Beach boy: K-Love at the Manhattan Beach Open
Judd Spicer is an award-winning, veteran freelance writer and was a colleague of mine at the City Pages, where he covered the Twins and Wolves. Recently though, he decided to leave the Midwest and relocate his writing desk to Southern California, the better to monitor the cutthroat world of pro beach volleyball (I don’t know if that last part is true). He’s a fine fellow and a sharp dresser and can be followed at Twitter here.
Kevin Love may be locked out, but the All-Star forward and reigning NBA rebound champ isn’t locked down. He’s just using the time during the league’s labor dispute to attack a different net.
The Timberwolves’ forward made his pro volleyball debut on Thursday morning at the world’s most historic and most competitive beach volleyball tournament, the Manhattan Beach Open, part of the Jose Cuervo Pro Beach Volleyball Series. Total prize money for the event is $200,000, making it the richest domestic tournament of the season. Love’s anticipated salary for 2011-12? Just a hair over $4.6 million.
Playing alongside volleyball vet Hans Stolfus in a qualifying round match versus the tournament’s top-seeded team of Sean Scott and John Hyden, Love displayed a mesh of athleticism, raw skill and inexperience in a quick straight set loss (16-21, 15-21) to the event favorites. The defeat knocked the tandem from the tournament’s weekend play.
Amid the idyllic setting of sun, sand, surfers, skin, and more abs than an Abercrombie catalog — levity was the order of the morn. “These guys are decent!” Love bellowed with playful sarcasm five minutes into the match, fast setting a tone for a contest that offered plentiful digs–both verbal and sandy.
Not that the double-double machine embarrassed himself by any means.
After looking tight in warm-ups and slow throughout much of the first set, the 6-10’ Love picked up the pace in short time and played a bounce above his new rookie status.
While both Scott and Hyden often navigated around Love’s height advantage at the net with a precision befitting their Open seeding, the Timberwolf was sound in his sets and offered an ascending (and impressive) mix of balance, quickness, footwork, touch and athleticism as the match evolved toward the second set. In the last 10-minutes of the match, Love basically carried his side and was even the dominant court player for a number of points.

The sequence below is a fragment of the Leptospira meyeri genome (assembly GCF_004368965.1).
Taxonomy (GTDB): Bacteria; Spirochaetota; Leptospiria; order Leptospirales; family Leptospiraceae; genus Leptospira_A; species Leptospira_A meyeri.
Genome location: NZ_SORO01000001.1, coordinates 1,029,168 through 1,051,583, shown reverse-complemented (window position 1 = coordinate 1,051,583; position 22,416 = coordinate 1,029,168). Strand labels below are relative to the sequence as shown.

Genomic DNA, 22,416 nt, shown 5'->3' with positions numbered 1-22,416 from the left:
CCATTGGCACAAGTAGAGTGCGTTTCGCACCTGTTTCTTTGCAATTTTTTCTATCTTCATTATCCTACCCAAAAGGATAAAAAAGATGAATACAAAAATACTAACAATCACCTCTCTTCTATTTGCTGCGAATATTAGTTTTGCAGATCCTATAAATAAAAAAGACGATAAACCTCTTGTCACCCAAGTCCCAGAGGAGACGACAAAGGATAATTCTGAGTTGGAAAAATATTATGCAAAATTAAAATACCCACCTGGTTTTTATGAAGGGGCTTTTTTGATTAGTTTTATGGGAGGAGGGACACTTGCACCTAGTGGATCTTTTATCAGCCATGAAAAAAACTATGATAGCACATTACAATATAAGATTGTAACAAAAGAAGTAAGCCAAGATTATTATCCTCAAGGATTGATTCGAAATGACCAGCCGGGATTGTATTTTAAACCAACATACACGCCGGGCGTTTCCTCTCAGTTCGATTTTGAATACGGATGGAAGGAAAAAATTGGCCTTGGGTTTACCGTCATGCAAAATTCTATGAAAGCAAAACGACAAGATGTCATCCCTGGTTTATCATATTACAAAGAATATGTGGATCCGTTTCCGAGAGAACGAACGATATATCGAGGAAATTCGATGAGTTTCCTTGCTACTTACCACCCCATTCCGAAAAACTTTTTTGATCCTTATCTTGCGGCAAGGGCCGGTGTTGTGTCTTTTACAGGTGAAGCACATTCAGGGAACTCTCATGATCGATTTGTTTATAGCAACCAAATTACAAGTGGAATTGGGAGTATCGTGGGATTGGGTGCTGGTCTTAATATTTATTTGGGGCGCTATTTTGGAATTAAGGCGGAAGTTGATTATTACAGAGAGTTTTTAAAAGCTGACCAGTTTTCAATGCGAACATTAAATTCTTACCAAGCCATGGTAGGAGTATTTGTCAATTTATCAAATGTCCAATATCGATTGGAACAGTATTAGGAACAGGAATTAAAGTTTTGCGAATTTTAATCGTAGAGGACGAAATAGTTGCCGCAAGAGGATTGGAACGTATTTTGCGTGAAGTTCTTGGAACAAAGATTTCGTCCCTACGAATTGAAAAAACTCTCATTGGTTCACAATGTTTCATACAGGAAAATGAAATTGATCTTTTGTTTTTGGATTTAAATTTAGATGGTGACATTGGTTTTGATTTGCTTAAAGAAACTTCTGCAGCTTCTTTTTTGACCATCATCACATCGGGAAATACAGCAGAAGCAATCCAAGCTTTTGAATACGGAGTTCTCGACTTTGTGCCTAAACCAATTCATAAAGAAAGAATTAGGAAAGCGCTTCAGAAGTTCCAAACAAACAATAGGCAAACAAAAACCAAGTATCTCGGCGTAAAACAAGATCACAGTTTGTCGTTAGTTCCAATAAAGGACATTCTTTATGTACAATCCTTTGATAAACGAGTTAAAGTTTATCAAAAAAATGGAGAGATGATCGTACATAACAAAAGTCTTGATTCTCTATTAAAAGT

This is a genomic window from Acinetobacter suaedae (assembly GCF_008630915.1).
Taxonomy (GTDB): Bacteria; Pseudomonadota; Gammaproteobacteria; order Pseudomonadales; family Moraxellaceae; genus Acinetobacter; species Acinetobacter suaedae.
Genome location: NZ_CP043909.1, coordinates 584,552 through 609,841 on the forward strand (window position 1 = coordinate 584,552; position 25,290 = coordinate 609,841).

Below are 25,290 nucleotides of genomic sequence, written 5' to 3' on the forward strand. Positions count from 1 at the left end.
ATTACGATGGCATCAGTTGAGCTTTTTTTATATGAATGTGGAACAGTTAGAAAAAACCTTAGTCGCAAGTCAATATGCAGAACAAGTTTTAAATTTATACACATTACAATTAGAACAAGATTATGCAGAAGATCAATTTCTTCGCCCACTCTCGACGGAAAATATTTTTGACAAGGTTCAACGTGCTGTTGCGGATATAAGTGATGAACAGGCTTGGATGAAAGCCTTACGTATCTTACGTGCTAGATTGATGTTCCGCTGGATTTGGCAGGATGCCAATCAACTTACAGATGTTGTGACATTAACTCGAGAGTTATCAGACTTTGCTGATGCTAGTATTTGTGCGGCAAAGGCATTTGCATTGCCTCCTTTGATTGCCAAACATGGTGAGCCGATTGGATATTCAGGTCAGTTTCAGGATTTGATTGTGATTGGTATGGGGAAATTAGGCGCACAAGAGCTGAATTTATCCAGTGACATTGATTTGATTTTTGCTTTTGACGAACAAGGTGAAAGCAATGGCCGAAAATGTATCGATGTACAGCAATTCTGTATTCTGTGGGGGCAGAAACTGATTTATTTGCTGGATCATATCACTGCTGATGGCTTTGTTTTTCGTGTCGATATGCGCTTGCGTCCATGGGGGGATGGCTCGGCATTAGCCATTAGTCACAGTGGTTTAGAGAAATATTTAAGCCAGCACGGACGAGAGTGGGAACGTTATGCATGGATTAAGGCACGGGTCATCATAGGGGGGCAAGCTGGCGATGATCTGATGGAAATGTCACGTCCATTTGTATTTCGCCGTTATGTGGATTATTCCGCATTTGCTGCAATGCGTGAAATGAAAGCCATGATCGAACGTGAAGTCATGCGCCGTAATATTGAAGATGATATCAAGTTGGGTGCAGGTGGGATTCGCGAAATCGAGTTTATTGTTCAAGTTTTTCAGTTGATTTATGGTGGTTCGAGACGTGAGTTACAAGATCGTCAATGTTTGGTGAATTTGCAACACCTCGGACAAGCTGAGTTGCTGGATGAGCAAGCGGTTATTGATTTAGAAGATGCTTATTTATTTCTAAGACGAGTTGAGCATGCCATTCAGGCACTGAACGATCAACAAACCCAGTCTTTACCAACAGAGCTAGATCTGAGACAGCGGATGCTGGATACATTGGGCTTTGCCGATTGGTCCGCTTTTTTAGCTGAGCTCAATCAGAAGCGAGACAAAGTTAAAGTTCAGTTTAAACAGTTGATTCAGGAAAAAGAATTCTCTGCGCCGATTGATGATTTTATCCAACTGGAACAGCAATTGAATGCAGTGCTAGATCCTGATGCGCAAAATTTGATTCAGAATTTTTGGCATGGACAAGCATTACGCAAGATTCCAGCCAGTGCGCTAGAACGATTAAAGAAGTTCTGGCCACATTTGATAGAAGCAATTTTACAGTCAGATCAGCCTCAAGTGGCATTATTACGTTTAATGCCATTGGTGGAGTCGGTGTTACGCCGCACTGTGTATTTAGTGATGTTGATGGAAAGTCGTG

“For not having played, I thought he did really well. And he’s a big guy: he gets up and hits the ball high and hard,” Scott said post-match. “Just like any sport, to pick up the finer, little things you’re going to need reps and a lot of practice. He turned and dug a ball once and I was like, ‘Wow. This is pretty athletic. Most people kind of roll over the ball but he went down and got it.”
“I was joking with him and saying, ‘ I bet you want to get us on the hard court after this,’” Scott laughed. “He was like, ‘Alright. One on one.’ He’d probably just back us down and dunk on us.”
Down 20 pounds from the close of the NBA season, Love indeed appeared in fine condition. Between fielding questions about the lockout and the Wolves’ head coaching search, he spoke about the fitness and leg exercises offered by his volleyball conditioning. When not active in the sand, he added that he’s spent the off-season fine-tuning body and mind alike with regular yoga classes coupled with an American Pop Culture course he’s taking at UCLA.
Post-match, Love spoke with beachy ease, yet noted that his competitive juices were indeed in full flow during play. Referencing a childhood yarn that found him threatening to run away from home after a tennis loss to his dad, the All-Star no doubt convinced those in attendance that he didn’t show up just to putz around.
“Using a little Malcolm Gladwell: I have my 10,000 hours in for basketball and they have their 10,000 hours in for volleyball,” Love said after the loss, sounding as though a continued lockout would find more volleyball in his future.
“So I just need to start working my way up and that’s gonna take some time,” Love added. “ So who knows? In six, 12, 18 months, if I keep playing, I think I could be decent. More than anything, it’s an excuse to go to the beach. So why not? It was definitely tough going against the best team in the country and I was just hoping they’d take it easy on the serve because those guys – when the wind becomes a factor and that ball is coming at you and they’re basically spiking it with the serve. The ball is curving at you and it could be a knuckleball; it’s not easy to pass on the first hit.”
Are we looking at a “Bo Knows Beach” or “Primetime” scenario here? Likely not. But Love was readily convincing that he’s making fine use of his time while the suits grind over the lockout ink.